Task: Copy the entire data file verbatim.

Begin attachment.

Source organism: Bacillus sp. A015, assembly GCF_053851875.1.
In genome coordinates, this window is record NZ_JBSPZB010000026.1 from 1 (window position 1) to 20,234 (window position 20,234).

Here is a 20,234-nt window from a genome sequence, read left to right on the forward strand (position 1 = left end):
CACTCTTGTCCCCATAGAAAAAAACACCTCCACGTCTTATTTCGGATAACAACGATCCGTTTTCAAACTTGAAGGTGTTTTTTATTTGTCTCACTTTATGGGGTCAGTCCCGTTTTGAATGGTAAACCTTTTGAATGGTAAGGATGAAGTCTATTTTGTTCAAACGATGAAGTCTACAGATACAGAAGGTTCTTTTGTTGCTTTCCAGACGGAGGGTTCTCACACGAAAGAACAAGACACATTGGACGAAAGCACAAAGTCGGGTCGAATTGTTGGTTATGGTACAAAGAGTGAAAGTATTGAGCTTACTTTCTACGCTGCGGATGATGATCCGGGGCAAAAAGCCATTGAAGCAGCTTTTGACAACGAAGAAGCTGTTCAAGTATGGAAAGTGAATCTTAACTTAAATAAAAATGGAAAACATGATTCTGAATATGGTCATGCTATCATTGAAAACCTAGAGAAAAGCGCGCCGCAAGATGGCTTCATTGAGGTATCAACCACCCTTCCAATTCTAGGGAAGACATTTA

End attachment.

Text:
Source organism: Bacillus sp. A015, assembly GCF_053851875.1.
In genome coordinates, this window is record NZ_JBSPZB010000026.1 from 1 (window position 1) to 20,234 (window position 20,234).

Here is a 20,234-nt window from a genome sequence, read left to right on the forward strand (position 1 = left end):
CACTCTTGTCCCCATAGAAAAAAACACCTCCACGTCTTATTTCGGATAACAACGATCCGTTTTCAAACTTGAAGGTGTTTTTTATTTGTCTCACTTTATGGGGTCAGTCCCGTTTTGAATGGTAAACCTTTTGAATGGTAAGGATGAAGTCTATTTTGTTCAAACGATGAAGTCTACAGATACAGAAGGTTCTTTTGTTGCTTTCCAGACGGAGGGTTCTCACACGAAAGAACAAGACACATTGGACGAAAGCACAAAGTCGGGTCGAATTGTTGGTTATGGTACAAAGAGTGAAAGTATTGAGCTTACTTTCTACGCTGCGGATGATGATCCGGGGCAAAAAGCCATTGAAGCAGCTTTTGACAACGAAGAAGCTGTTCAAGTATGGAAAGTGAATCTTAACTTAAATAAAAATGGAAAACATGATTCTGAATATGGTCATGCTATCATTGAAAACCTAGAGAAAAGCGCGCCGCAAGATGGCTTCATTGAGGTATCAACCACCCTTCCAATTCTAGGGAAGACATTTA